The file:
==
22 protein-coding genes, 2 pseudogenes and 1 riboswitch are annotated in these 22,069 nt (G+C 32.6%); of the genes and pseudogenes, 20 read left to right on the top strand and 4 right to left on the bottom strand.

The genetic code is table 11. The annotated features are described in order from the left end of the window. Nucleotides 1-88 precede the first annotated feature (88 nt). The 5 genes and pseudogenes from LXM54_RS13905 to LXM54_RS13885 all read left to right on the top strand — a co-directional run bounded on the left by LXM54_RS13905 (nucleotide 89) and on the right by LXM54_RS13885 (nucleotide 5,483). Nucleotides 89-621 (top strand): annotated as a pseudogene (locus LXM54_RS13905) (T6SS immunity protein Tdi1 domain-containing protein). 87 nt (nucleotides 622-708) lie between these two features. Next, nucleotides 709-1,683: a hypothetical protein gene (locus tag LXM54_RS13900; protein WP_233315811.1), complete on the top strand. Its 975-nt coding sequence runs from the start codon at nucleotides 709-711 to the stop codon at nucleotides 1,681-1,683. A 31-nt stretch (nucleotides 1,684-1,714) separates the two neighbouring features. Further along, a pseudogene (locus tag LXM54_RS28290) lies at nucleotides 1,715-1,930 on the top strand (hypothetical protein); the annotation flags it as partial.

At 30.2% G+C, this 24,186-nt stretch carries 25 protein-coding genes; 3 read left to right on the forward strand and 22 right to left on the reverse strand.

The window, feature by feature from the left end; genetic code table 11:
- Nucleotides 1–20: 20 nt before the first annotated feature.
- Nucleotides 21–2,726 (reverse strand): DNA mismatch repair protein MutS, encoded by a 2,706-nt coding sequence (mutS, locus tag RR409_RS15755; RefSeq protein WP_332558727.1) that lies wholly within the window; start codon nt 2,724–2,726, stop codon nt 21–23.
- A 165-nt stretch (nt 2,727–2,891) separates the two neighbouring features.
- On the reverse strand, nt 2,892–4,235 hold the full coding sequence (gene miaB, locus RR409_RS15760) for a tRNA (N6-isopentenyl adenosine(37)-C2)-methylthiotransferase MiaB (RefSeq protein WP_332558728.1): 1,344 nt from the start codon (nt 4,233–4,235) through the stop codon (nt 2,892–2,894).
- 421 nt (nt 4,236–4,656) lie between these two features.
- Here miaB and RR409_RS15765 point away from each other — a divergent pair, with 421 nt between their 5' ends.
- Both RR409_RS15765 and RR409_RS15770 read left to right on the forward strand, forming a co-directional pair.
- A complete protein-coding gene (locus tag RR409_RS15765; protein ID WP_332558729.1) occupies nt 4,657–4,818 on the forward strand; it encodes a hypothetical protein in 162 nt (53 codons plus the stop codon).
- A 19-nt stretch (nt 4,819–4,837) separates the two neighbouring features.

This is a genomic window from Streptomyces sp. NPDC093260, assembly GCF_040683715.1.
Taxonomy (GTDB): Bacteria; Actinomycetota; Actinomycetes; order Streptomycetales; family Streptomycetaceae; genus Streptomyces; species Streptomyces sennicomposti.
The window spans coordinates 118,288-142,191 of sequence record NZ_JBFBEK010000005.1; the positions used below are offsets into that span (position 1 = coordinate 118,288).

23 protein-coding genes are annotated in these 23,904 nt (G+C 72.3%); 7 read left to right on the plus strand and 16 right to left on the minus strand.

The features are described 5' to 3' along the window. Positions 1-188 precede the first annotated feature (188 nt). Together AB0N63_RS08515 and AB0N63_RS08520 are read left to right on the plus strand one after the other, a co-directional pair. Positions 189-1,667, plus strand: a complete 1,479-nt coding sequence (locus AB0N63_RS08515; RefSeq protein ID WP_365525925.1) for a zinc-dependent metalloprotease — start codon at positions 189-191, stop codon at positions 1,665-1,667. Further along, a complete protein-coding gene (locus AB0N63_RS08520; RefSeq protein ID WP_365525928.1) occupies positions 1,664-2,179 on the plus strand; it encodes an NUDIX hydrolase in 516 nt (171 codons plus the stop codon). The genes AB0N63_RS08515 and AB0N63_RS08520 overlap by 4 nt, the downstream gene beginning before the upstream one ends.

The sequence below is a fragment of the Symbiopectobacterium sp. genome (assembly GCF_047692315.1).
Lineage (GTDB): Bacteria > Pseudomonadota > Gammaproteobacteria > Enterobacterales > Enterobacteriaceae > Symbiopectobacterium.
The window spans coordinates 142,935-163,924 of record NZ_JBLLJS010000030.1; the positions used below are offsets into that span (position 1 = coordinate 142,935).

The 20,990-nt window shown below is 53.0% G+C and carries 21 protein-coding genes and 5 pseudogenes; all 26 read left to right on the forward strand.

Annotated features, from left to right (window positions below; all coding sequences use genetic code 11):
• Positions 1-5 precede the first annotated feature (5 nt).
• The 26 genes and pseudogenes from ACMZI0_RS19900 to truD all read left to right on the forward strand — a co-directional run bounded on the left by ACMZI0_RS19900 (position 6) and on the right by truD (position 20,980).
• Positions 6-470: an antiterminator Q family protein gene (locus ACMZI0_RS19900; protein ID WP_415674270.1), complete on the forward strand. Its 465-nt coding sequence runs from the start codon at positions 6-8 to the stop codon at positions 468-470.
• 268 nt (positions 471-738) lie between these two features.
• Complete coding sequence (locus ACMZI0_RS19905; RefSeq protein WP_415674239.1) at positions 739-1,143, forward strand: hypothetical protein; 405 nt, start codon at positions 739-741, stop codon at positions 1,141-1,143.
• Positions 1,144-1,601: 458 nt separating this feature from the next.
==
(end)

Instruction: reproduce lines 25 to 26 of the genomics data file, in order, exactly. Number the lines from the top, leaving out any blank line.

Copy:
• The 26 genes and pseudogenes from ACMZI0_RS19900 to truD all read left to right on the forward strand — a co-directional run bounded on the left by ACMZI0_RS19900 (position 6) and on the right by truD (position 20,980).
• Positions 6-470: an antiterminator Q family protein gene (locus ACMZI0_RS19900; protein ID WP_415674270.1), complete on the forward strand. Its 465-nt coding sequence runs from the start codon at positions 6-8 to the stop codon at positions 468-470.